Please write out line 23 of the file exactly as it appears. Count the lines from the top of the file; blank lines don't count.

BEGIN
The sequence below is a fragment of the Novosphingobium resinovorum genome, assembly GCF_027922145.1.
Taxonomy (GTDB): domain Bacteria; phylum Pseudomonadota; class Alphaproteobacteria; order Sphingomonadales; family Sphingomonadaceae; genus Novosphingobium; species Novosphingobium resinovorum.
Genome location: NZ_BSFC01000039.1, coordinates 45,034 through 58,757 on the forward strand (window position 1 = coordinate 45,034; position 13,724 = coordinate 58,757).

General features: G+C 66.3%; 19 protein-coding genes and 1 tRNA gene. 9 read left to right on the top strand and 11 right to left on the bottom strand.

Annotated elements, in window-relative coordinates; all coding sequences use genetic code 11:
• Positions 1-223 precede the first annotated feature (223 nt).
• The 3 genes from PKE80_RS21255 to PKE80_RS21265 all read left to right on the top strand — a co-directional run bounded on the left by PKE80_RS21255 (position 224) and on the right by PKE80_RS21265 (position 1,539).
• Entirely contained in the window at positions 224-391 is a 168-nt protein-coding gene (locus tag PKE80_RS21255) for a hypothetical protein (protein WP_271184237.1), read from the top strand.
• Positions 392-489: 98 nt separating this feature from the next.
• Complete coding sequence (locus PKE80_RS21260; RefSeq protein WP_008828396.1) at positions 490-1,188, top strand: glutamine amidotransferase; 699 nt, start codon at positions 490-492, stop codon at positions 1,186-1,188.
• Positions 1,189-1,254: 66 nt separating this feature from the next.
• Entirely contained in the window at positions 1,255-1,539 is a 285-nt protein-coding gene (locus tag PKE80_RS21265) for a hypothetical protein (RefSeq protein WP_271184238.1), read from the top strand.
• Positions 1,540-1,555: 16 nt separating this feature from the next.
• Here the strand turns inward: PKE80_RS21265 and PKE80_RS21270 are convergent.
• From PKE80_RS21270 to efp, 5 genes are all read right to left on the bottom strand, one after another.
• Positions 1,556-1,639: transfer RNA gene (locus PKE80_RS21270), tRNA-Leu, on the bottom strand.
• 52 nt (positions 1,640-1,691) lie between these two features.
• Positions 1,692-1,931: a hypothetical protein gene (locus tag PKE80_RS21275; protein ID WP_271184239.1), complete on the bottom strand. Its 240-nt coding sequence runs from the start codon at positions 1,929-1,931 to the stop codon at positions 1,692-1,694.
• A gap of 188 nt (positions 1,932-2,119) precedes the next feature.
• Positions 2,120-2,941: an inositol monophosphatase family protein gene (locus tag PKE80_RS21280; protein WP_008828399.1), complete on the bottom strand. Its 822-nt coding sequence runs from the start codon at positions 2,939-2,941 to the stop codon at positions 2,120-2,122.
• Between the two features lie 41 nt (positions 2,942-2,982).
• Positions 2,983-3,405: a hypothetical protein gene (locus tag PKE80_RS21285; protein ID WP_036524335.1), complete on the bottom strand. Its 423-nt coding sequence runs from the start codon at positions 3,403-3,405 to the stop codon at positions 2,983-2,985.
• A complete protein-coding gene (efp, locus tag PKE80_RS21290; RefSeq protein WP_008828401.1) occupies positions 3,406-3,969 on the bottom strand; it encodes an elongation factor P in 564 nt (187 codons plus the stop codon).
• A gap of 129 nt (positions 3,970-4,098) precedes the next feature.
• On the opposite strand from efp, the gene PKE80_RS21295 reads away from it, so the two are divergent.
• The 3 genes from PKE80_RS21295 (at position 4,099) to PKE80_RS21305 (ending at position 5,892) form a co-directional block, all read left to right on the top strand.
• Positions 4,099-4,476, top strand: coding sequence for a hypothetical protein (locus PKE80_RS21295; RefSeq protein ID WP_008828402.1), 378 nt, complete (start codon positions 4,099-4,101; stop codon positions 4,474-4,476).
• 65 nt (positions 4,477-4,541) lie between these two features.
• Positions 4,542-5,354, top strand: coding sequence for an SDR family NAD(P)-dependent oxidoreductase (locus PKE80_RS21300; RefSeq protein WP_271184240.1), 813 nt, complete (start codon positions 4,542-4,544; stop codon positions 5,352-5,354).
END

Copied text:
• A complete protein-coding gene (efp, locus tag PKE80_RS21290; RefSeq protein WP_008828401.1) occupies positions 3,406-3,969 on the bottom strand; it encodes an elongation factor P in 564 nt (187 codons plus the stop codon).